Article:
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What's the meaning of the French idiom "La famille Bloggs"? In the dictionary it's translated as "the Bloggs family" but really I still can't get it... I only know that expression "Joe Bloggs" which means an average or ordinary man & everyone know "blog" for sure which is the website or to have or write a blog soOooo please help me... Thanks🌸

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    I searched for "la famille Bloggs" or even "la famille Blogs" and found nothing relevant. Where did you pick this one? Also this is good practice to give a link to the stuff you are refering to because not everybody evolve in the same scene. – Winston Mar 21 at 12:35
  • I'm a native french, and I never hear such an expression... where did you encountered it? – OznOg Mar 21 at 12:47
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    In oxford dictionary for essential vocabulary in the relationships part....La famille, family (La famille Bloggs, the Bloggs family) : that's what's written 🤷🏼‍♀️ – Zuko Mar 21 at 12:52
  • And I searched too everywhere but also found nothing...that's why I am asking here 😅 & I don't have a link cause it's Oxford dictionary from the store – Zuko Mar 21 at 12:54
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    What don't you get in “The Bloggs family”? That's the name of a (virtual) family. – Toto Mar 21 at 13:08
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In oxford dictionary for essential vocabulary in the relationships part... La famille, family (La famille Bloggs, the Bloggs family) : that's what's written 🤷🏼‍♀️ – Zuko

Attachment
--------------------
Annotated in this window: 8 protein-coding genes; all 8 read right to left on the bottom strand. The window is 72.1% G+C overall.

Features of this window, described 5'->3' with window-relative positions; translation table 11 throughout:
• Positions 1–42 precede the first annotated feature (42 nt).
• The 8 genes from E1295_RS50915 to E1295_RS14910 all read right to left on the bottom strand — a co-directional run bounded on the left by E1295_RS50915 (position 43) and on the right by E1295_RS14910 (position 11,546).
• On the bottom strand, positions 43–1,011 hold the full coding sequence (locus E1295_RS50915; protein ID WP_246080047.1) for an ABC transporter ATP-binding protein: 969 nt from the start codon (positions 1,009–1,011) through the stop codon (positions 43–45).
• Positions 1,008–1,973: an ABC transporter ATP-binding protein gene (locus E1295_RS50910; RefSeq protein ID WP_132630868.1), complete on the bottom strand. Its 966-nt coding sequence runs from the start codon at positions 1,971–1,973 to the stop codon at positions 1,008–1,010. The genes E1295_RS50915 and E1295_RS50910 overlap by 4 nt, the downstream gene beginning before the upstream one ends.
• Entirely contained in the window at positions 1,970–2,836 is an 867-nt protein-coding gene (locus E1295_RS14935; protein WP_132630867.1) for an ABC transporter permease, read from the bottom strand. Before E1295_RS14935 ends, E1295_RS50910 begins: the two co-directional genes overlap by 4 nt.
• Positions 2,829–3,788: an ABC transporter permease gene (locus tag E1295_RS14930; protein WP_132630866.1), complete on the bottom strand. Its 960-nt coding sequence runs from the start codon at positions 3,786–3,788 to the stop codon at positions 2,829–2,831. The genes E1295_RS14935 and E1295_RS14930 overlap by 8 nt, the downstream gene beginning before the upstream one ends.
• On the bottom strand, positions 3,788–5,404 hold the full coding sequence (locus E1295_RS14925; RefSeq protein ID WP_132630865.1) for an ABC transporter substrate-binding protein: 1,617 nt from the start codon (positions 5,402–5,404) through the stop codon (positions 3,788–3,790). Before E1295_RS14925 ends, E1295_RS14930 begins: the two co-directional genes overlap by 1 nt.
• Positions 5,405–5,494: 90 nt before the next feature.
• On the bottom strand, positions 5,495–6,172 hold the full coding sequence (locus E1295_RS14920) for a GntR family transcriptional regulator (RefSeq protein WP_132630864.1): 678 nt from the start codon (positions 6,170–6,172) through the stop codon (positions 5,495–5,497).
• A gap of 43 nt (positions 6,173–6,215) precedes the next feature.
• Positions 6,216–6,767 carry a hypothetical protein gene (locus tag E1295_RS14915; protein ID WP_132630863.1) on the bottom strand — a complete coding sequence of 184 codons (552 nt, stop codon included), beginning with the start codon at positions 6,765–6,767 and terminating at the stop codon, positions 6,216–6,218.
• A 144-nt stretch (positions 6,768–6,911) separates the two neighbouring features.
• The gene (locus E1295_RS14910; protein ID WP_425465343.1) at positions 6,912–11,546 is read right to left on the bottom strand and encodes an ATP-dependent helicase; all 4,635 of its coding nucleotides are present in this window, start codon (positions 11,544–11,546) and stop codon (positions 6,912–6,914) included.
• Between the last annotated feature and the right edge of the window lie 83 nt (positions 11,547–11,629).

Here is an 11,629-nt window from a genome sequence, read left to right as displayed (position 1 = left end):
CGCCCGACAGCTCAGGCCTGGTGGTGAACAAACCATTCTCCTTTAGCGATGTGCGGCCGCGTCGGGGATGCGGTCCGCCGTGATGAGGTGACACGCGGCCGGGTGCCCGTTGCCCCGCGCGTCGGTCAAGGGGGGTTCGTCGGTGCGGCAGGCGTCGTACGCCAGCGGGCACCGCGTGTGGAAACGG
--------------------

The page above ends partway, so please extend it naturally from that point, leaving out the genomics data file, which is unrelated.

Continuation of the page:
The chiefly British name Bloggs is used here as a placeholder name (like a type of pantonyme) to help you phrase a family name with the name family. It means la famille [Nom de famille], the [Family name] family, or la famille X, the X family where X is a family name. For instance : « La famille Tremblay [the Tremblay family] est très nombreuse [i.e. very big] ».

Generally, the British Joe Bloggs is the same average Joe as Joe Blow and some cousin to the anonymous John/Jane Doe, some of which have travelled up north etc.

In French you will have French types of names whether it's Jean Dupont, Tartempion or related, Monsieur Tout-le-monde, or some other but using X is arguably better and more neutral if you want to avoid any dismissive tone and actually don't mean average but rather any of a specific type, as is the case here with your Oxford dictionary entry.


This is not about an idiom but rather Bloggs is just a British English placeholder (family) name (from the name Joe Bloggs) for whatever family name.

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Apparently Bloggs has nothing to do with blogs, the web sites you were refering to in your answer. I found this on Wikipedia, about Joe Bloggs origin: "The name Bloggs is believed to have been derived from the East Anglian region of Britain, Norfolk or Suffolk, deriving from bloc, a bloke. In the UK, a "bloke" represents the average man on the street." (Source: https://en.m.wikipedia.org/wiki/Joe_Bloggs)

So "The Bloggs family" would refer to an average family. I would propose a French adaptation, but it is dependent upon the context. You could use "une famille lambda".

"lambda" is appended to any word you want to mean you take a typical ordinary normal one and use it in the latter explanation. This is borrowed from mathematics language and just adds a reference to something. "une famille moyenne" works too.

Another possibility, closer to the Joe Bloggs use, would be: "La famille Test" Because here everybody will understand this family is actually a function.


Wait. I just realized I took it the wrong way. Are you sure it is French in origin? Because in my opinion this is an ENGLISH idiom, not a French one.

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